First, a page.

The cultivation pattern optimization function is performed using the modeling language and optimizer (LINGO) software.

Domestic and industrial water demand

The data obtained from Regional Water Company of Mazandaran province are used to estimate the demand for domestic water and industry. To determine the demand for drinking water in the upcoming years, according to the per capita water consumption and the rate of population growth in those years, the amount of drinking water demand in the coming years is calculated on a monthly basis. Furthermore, water demand in the industrial sector is estimated based on the information gathered for the study area for the base and future periods.

Environmental water demand

The water demand for the environmental sector is calculated using the Montana method (Tennant 1976). Environmental water demand is considered identical in different years. The long-term average monthly inflow to the reservoir is then calculated. In the first and second half of the year, respectively, 10 and 30% of the inflow are determined for environmental needs.

Evaporation

Evaporation is a substantial parameter in surface water equivalence calculations, especially in reservoir cases. In this study, the formula suggested by USBR (United States Bureau of Reclamation) is used to calculate evaporation.
formula
(11)
where t is the average monthly air temperature (°C) and E is evaporation (mm/month).

System dynamics

Efficient water management can be achieved using a holistic model. Modeling water resources with a dynamic system approach is a common practice (Sterman 2002; Winz et al. 2009; Xi & Poh 2013; Zarghami et al. 2016). The concept of system dynamics (SD) is based on the interaction between stocks and their flow and their feedback. Stock variables describe the state of a system, and flow variables define rates that can change stock variables. The amount of water in a reservoir is an integrated stock. A comprehensive model can help effectively manage the water supply. The SD approach with easy object-oriented programming capabilities for integrated water resources management is widely utilized. The volume of a reservoir at any time can be calculated as follows:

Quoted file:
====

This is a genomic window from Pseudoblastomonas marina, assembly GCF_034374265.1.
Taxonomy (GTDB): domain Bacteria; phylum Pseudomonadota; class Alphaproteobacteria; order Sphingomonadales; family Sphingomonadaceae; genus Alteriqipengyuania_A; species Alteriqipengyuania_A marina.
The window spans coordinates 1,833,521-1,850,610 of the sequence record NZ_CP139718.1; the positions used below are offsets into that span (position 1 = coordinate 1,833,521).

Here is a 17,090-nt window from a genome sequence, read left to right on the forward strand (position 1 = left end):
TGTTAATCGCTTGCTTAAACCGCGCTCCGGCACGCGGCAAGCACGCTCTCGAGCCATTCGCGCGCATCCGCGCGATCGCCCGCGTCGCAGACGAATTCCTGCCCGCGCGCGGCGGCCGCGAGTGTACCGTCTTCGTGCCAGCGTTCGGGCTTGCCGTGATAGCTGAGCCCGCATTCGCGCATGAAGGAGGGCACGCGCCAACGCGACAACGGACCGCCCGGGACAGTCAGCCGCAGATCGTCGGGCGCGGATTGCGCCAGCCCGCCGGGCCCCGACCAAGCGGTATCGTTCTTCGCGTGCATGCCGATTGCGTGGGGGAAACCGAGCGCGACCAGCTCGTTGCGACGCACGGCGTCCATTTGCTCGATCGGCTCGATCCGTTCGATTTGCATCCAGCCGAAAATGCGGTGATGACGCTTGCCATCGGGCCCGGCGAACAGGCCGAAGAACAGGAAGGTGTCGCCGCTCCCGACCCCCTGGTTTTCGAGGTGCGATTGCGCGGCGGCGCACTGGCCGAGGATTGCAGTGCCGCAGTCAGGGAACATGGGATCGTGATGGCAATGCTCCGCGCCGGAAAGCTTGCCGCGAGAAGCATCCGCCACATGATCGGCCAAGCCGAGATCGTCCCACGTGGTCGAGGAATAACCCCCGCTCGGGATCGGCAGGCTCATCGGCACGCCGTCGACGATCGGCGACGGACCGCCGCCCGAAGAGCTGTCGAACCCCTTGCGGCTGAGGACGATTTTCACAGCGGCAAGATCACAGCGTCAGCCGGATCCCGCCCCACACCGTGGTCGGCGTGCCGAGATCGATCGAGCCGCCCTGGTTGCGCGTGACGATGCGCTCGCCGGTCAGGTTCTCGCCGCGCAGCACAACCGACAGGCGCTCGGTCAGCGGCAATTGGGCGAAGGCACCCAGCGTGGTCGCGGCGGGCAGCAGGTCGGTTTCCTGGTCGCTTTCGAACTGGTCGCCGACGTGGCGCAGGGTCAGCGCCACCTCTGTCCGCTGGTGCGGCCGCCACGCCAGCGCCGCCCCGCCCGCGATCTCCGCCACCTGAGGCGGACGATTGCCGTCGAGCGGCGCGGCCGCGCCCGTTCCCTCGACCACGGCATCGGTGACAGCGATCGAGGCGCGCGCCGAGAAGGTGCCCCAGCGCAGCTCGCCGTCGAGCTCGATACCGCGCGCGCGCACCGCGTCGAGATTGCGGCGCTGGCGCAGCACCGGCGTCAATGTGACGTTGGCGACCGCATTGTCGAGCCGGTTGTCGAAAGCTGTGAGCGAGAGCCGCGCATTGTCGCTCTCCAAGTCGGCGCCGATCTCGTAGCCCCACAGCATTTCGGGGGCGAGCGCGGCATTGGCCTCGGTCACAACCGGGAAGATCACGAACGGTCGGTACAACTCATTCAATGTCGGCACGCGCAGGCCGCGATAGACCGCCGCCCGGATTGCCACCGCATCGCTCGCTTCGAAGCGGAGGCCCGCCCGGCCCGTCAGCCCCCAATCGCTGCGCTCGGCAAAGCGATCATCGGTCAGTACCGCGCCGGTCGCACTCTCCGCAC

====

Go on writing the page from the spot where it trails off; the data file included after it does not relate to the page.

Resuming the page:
formula
(12)
where Inflow (t) is the inflow to the reservoir, Evaporation (t) represents evaporation from the reservoir, Spill (t) is the water spilled from the reservoir, Release (t) is the released water supply to meet the demands, and V(t0) is the initial reservoir volume. In the created SD model, the standard operating policy is used to decide on the amount of water allocation. In this method, released water is considered equal to demands if:
formula
(13)
Demand (t) is the sum of domestic demand, industry demand, agricultural demand, environmental demand, and Vmin is the minimum reservoir volume. If the upper condition is not satisfied, the released flow would be equal to:
formula
(14)